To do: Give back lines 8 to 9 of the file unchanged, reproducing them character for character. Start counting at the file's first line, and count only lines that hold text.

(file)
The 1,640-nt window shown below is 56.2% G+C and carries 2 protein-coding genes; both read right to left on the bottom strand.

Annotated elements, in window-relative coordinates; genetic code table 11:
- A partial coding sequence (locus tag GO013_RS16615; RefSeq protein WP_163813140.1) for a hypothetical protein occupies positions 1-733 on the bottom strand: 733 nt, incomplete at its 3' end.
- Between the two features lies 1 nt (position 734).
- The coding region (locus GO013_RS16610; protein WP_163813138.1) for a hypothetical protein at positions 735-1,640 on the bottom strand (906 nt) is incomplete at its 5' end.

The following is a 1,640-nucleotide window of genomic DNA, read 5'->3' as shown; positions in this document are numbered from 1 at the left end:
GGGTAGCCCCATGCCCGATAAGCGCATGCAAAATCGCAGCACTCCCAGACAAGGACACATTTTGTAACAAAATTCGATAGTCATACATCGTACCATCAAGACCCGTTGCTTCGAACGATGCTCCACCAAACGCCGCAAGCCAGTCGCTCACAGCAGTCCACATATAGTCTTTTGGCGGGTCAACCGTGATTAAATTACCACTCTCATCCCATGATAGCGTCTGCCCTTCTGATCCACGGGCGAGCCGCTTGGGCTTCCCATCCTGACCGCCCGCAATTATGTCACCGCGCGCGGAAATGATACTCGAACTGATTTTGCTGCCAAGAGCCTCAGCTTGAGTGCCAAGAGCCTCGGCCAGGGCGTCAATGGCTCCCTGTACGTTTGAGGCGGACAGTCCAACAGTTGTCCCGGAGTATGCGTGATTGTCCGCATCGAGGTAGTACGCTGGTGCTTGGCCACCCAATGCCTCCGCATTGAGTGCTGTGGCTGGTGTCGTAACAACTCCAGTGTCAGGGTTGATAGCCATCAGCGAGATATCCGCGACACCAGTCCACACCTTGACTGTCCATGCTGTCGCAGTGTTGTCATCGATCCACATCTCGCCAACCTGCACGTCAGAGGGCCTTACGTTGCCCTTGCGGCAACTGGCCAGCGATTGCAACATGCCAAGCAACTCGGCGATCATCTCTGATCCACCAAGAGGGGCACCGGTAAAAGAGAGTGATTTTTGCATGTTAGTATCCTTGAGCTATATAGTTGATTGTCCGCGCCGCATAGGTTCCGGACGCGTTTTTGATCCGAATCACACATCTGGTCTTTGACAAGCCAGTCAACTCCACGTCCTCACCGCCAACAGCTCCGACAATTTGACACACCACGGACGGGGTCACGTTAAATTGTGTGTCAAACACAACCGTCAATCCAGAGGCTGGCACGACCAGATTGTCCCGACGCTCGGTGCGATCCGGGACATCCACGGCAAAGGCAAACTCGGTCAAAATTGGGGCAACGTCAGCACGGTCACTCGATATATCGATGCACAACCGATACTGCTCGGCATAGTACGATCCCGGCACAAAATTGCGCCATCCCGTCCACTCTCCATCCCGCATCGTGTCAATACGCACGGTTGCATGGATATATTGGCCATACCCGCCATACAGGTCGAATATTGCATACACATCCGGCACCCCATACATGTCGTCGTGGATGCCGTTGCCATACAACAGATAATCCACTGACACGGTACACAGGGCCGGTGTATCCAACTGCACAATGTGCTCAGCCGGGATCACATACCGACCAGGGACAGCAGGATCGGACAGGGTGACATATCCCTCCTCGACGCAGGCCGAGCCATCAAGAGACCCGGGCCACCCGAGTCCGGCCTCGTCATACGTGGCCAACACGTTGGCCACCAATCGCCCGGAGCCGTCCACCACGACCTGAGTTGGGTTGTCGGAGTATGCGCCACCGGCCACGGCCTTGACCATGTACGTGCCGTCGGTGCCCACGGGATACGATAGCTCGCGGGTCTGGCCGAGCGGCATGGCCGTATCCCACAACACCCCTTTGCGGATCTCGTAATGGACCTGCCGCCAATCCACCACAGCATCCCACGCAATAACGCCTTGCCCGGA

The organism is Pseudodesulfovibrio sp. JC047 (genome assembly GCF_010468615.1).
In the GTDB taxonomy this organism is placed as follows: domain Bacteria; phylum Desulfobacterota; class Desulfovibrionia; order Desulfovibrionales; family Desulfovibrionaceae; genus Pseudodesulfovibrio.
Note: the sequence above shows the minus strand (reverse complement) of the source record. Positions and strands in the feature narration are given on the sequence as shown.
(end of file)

The organism is Pseudodesulfovibrio sp. JC047 (genome assembly GCF_010468615.1).
In the GTDB taxonomy this organism is placed as follows: domain Bacteria; phylum Desulfobacterota; class Desulfovibrionia; order Desulfovibrionales; family Desulfovibrionaceae; genus Pseudodesulfovibrio.